Even though solar energy has become an integral part of today’s clean energy economy, its founders, photovoltaics (PV), had a long history that introduced it to the world. During the past decade, the cost of solar has significantly decreased, making it easy to forget that going solar was a completely different concept even just fifteen years ago. Taking a look at the history of solar technology and solar energy over the past few centuries will reveal the origins of solar PV.
First-time solar energy was used?
Humans have used solar energy since the 7th century B.C. We know people used sunlight to light fires using materials like magnifying glasses when history tells us that. Later, in the 3rd century B.C., the Greeks and Romans used mirrors to harness solar power to light torches for religious ceremonies. The use of mirrors for the same purpose was documented in Chinese civilization as early as 20 A.D. as ‘burning mirrors.’
In the early days, solar energy was used for constructing “sunrooms” in buildings, which are still popular today. The sunrooms used massive windows to direct sunlight into a single area. There were sunrooms in some of the iconic Roman bathhouses, typically those on south-facing sides of buildings. During the cold winter months of the 1200s A.D., Anasazi ancestors built cliffside abodes to capture the sun’s warmth.
Researchers and scientists used sunlight to power ovens for long voyages in the late 1700s and 1800s. Likewise, they produced solar-powered steamboats. There’s no doubt that the concept of manipulating the power of the sun has been around for thousands of years before solar panels became popular.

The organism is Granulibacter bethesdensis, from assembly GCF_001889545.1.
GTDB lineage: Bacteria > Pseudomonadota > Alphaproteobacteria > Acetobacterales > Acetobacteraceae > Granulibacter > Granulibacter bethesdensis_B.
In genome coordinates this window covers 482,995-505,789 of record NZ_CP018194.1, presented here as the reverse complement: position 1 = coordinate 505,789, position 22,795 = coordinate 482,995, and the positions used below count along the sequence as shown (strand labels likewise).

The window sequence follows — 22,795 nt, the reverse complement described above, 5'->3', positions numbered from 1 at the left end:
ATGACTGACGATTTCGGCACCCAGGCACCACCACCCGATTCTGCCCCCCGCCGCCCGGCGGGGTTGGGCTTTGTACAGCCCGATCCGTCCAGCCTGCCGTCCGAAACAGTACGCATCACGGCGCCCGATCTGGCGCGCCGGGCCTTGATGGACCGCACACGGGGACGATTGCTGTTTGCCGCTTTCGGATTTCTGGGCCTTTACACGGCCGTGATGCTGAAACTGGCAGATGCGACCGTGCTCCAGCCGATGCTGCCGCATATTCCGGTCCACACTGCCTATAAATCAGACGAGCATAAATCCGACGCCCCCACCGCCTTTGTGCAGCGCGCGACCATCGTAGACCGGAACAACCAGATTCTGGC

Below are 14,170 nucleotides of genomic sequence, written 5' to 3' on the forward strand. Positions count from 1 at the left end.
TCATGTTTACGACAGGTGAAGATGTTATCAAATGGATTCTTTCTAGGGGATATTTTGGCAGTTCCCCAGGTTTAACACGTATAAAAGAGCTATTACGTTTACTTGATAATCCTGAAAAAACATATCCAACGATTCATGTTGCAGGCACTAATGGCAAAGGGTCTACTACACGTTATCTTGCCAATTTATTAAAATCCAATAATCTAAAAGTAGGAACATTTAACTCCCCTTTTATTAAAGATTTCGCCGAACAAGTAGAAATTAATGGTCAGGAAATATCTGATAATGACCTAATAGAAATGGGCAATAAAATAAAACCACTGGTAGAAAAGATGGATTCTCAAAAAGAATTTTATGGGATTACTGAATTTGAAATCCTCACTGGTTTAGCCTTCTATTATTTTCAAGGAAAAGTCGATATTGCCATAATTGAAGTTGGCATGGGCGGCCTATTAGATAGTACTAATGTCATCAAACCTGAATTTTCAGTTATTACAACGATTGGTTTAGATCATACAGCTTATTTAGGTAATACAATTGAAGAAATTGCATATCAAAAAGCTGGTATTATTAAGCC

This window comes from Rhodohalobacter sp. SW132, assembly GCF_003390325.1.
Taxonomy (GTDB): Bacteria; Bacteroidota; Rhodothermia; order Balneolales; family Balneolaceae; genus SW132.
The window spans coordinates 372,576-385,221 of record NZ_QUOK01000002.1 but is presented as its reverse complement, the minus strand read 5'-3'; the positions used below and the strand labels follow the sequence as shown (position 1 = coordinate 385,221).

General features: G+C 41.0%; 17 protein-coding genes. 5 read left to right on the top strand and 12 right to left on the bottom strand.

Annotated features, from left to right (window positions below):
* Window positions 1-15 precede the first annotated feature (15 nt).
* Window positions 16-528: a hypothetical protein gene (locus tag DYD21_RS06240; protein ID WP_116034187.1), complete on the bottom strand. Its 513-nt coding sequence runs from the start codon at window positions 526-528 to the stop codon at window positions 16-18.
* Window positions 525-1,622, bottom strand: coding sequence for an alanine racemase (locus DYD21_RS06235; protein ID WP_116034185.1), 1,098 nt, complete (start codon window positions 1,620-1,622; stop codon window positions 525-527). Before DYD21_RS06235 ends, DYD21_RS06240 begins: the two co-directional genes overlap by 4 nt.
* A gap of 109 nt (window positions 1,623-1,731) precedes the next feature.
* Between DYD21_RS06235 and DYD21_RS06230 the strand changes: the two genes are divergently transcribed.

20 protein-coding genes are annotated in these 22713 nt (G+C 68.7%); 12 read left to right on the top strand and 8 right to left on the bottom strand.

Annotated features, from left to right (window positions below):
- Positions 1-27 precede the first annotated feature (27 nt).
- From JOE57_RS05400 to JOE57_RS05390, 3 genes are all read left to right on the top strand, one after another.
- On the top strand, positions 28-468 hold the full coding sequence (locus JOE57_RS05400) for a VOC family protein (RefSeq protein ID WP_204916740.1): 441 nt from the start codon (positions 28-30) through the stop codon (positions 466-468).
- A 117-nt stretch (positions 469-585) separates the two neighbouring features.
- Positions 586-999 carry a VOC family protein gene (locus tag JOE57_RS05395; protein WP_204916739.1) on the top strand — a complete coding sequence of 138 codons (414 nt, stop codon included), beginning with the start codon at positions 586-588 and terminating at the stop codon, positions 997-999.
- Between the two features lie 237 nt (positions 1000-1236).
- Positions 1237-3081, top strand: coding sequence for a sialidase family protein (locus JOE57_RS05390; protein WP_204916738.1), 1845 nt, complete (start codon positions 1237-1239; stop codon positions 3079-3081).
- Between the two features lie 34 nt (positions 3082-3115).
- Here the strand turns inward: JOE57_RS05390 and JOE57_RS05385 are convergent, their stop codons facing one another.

When were solar panels invented?
Solar panel technology was developed through an iterative process that involved numerous scientists. The exact date they were created and who should be credited for the invention are subjects of some debate. French scientist Edmond Becquerel is credited with inventing the solar cell by demonstrating that two metal electrodes in a conducting solution could produce more electricity when exposed to light. Later PV developments with the element selenium were influenced by this breakthrough, called the “photovoltaic effect.”
Willoughby Smith discovered that selenium has photoconductive potential in 1873, paving the way for William Grylls Adams and Richard Evans Day to discover that selenium produces electricity when exposed to sunlight in 1876. Several years later, in 1883, Charles Fritts produced the first solar cells – for this reason, some historians claim that Fritts was the inventor of the solar cell.
Solar cells, as we know them today, are made of silicon, not selenium. The first solar cell will be created by Daryl Chapin, Calvin Fuller, and Gerald Pearson at Bell Labs in 1954. According to some, Daryl Chapin’s invention of the silicon photovoltaic (PV) cell was the real invention of solar panels. Many argue that this event marks the invention of PV technology, as it was the first instance of a solar technology able to power an electric device for several hours every day. Initially, silicon solar cells converted sunlight at a rate of four percent, significantly less than the efficiency of modern cells.
A Timeline of Some of the Most Crucial Events in Solar Energy History
Solar panels in outer space